A végső kocsma by Imre Kertész
Zoltán Hafner, ed. Budapest. Magvető. 2014. ISBN 9789631427738
The Nobel Prize–winning writer Imre Kertész always focused his writing on two broad themes: the Holocaust and his own experience of post-Holocaust existence (see WLT, April 2003). A végső kocsma (The final tavern) may well be Kertész’s swan song (he is over eighty-five), and it also fits the above pattern with a somewhat disjointed, postmodern structure.
This book, then, is no conventional fiction. Neither is it just a collection of aphorisms or personal notes; what we find here are two sketches for a would-be novel separated by entries from Kertész’s diaries from 2001 onward. For students of his work, these notes are most valuable, although they hardly occasion surprise. While the author rejects vindictive nationalism, he is not in favor of multiculturalism either, finding the threat of extremist Islam growing by leaps and bounds. One of his recurring themes is identity, a much-discussed problem in twenty-first-century Europe.
Kertész denies having either a totally Hungarian or a dominant Jewish identity—he claims that in fact he is successor to the presently nonexistent Jewish literature of Eastern Europe, mostly written in German. “My misfortune,” he says, “is that I write in Hungarian, but I am fortunate because I was translated into German.” This statement leaves open two questions: whether Kertész writing in his native tongue enriched not only European but also Hungarian literature and, if so, whether his work—now available in most languages—could have been written with the same intensity in a “borrowed” language, for instance in German.
While acknowledging his indebtedness to Kafka and Camus, Kertész on the whole steers clear of modern/contemporary literature. He has a soft spot for János Pilinszky, the Catholic existentialist poet, and at one point he quotes Rilke, but on the whole he enjoys music more than poetry. While admired by András Schiff and having a good relationship with Daniel Barenboim, his friendship with composer György Ligeti steadily deteriorates. First, he seems to be touched by the Hungarian-born composer’s “moving frailness” and his determination to carry on working in spite of his physical condition, but when he finds out that Ligeti did not respond well to his more recent writing, the tone of his remarks becomes bitter. He complains about the composer’s alleged “envy” and states peevishly that “frankly, I did not like either him or his music.” While Bartók may have been the greater composer of the two, Kertész’s attitude to the remarkable and hugely talented Ligeti sheds light on the writer’s vanity and occasional small-mindedness, which could of course partly be a result of his illness and recurring bouts of depression.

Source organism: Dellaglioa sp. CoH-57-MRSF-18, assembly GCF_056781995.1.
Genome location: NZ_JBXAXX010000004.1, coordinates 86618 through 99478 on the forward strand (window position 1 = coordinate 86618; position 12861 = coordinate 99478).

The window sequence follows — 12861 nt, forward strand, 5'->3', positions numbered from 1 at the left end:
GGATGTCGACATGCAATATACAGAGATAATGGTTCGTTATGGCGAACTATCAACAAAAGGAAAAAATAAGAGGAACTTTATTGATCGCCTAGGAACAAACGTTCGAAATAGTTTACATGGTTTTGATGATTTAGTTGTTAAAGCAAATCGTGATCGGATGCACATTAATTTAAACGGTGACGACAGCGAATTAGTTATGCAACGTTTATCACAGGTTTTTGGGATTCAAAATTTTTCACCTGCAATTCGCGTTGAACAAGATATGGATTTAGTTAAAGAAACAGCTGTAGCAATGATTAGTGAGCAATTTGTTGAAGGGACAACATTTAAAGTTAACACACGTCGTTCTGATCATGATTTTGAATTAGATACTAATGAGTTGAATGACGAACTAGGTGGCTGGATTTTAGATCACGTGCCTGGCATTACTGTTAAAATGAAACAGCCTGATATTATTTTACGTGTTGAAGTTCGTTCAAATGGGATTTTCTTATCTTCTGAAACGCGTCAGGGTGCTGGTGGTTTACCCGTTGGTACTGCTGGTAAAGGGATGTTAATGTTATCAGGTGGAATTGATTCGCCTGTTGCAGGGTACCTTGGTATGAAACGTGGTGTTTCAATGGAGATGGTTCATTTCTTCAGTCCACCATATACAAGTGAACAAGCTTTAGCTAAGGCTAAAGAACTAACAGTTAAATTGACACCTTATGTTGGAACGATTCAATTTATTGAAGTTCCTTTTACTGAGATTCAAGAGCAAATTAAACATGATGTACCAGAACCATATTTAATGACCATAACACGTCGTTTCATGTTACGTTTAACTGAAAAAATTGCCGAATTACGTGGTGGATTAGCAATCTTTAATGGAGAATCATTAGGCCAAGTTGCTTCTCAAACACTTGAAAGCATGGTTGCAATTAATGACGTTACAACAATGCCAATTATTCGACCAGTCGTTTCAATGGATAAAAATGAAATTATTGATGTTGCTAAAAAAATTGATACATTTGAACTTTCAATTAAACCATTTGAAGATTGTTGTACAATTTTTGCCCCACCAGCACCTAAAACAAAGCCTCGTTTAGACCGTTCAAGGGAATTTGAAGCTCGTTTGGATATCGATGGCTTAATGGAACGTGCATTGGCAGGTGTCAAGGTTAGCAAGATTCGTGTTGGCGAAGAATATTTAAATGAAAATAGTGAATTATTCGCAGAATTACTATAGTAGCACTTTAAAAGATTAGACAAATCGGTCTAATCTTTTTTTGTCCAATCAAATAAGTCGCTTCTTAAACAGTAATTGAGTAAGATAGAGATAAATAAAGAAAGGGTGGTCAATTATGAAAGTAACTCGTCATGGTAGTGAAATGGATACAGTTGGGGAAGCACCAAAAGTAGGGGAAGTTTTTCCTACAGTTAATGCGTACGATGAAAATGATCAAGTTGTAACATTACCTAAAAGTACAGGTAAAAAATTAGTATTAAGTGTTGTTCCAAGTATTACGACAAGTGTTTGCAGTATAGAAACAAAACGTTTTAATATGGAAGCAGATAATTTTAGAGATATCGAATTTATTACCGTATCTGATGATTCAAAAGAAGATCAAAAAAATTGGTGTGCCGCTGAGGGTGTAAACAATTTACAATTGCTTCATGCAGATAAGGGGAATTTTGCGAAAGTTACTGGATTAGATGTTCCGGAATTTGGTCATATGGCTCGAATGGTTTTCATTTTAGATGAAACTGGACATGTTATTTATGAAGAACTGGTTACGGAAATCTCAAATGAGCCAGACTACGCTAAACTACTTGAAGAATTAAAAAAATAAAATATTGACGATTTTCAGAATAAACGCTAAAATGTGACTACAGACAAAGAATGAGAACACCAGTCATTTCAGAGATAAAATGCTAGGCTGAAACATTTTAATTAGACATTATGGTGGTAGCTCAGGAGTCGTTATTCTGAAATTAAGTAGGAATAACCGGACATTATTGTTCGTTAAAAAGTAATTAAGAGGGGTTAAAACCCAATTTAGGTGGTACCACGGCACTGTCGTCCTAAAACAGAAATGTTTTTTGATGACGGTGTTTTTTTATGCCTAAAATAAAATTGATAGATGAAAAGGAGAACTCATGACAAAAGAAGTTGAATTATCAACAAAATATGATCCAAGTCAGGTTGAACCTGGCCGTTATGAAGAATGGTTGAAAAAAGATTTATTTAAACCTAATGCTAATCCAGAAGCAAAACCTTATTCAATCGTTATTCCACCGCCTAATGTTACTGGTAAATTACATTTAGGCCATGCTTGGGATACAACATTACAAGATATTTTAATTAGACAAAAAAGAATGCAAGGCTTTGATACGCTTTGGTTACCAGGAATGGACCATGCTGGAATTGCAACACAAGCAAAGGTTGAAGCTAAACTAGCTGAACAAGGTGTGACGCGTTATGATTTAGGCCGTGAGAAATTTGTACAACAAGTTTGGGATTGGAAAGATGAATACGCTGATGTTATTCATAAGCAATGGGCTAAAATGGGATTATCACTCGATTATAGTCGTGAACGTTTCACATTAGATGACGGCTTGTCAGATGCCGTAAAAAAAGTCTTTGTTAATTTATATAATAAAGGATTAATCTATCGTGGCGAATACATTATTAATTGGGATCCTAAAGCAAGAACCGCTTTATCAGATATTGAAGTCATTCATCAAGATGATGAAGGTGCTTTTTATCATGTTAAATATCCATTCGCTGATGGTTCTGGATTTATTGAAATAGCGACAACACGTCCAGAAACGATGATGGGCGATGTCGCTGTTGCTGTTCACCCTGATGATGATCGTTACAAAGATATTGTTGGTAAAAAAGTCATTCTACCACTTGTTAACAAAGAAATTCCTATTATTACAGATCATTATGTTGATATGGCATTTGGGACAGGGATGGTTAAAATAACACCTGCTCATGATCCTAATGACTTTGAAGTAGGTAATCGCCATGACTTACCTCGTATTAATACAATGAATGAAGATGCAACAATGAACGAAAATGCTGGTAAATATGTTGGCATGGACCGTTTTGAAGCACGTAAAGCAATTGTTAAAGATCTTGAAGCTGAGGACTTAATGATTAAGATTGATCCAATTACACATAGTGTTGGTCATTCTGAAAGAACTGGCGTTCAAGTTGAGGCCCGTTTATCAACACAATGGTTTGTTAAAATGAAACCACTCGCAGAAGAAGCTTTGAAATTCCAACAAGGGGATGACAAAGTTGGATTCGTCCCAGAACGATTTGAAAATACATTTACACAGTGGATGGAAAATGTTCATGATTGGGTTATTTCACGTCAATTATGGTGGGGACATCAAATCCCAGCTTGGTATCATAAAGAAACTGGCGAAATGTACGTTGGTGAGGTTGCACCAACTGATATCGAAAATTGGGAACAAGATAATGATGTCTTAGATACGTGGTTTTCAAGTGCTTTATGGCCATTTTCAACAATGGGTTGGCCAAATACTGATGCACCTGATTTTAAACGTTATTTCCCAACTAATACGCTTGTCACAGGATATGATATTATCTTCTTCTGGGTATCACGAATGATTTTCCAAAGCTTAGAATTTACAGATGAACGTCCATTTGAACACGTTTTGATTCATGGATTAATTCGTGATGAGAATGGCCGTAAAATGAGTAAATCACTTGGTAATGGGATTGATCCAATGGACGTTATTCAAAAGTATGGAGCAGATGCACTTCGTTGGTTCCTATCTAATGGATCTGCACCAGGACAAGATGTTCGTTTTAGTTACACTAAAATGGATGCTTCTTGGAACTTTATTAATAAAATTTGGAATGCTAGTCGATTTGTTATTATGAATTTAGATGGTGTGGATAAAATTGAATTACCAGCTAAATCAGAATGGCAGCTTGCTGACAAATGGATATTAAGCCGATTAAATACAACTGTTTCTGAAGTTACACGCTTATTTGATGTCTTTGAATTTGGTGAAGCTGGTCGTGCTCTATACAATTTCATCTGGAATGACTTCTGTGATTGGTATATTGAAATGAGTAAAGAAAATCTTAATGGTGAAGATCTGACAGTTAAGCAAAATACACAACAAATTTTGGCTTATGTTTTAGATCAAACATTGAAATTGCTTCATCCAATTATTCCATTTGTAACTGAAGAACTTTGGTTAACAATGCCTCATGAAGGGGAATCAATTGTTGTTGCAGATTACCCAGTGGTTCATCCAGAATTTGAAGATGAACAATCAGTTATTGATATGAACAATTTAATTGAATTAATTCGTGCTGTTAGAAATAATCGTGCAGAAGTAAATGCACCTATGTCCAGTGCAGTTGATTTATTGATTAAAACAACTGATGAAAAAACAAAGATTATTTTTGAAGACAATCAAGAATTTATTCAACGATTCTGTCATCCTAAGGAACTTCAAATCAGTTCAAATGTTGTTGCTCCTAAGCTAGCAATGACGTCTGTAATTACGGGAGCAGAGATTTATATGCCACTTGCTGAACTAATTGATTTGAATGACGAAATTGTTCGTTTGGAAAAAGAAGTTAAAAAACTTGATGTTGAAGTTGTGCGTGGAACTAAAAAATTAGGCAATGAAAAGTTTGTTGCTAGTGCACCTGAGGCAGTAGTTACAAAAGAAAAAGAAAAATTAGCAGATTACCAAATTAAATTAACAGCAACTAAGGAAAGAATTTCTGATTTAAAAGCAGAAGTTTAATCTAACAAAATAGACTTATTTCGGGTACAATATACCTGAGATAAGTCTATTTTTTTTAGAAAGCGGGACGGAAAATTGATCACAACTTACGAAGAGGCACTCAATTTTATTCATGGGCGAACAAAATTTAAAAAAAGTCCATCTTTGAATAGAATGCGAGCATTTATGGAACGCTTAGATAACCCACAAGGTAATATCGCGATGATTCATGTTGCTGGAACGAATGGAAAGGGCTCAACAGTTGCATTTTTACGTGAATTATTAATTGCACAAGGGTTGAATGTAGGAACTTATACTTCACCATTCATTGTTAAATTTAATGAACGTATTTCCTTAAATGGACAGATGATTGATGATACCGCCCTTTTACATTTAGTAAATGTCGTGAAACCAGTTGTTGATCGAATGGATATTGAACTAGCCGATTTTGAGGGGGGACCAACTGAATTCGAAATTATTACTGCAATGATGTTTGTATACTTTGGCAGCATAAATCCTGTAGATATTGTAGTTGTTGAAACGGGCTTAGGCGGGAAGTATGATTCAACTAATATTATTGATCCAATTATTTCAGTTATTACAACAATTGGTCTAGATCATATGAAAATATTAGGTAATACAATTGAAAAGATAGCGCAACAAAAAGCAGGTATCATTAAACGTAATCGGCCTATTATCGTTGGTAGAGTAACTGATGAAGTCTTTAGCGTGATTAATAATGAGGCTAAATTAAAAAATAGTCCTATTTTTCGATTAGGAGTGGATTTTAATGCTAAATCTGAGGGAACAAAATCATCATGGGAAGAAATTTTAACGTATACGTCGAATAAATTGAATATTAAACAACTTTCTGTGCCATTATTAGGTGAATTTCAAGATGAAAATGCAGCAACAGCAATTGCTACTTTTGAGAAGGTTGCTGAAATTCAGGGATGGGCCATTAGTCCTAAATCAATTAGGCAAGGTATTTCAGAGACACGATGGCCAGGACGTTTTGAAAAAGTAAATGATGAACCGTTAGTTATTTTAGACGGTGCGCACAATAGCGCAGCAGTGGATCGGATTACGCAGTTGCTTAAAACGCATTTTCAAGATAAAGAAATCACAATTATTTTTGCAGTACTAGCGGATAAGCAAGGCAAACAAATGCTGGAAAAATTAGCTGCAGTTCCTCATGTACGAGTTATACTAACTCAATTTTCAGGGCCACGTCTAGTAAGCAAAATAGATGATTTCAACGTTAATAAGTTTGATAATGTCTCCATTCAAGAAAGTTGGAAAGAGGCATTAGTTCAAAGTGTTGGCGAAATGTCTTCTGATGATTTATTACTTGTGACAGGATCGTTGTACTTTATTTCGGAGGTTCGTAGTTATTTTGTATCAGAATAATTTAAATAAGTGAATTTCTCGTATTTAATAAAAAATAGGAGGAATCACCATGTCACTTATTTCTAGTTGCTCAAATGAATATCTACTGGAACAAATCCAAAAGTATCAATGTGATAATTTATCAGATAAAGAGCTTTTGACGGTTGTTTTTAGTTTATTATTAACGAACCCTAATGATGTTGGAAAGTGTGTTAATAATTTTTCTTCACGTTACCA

Lately there was consternation in the Hungarian liberal press about Kertész’s acceptance of the highest decoration of the Hungarian State, the Order of St. Stephen. From someone who earlier stated that “Christianity in Hungary is an empty political formula,” this was perhaps a surprising move. On the other hand, his decoration coincided with his final return to Hungary, ostensibly for medical treatment, after many years spent in self-imposed exile in Berlin. It is ironic that after numerous attacks against him in the Hungarian right-wing press, Kertész is now embraced by a government that otherwise ignores or even rejects values that do not fit in with its nationalist-populist agenda. One thing is certain: while his most famous work, Sorstalanság (1975; Eng. Fatelessness, 2004), may find a place in the Hungarian school curriculum, this will not be the fate of A végső kocsma, a gloomy book that perhaps confirms but does not greatly enhance his reputation.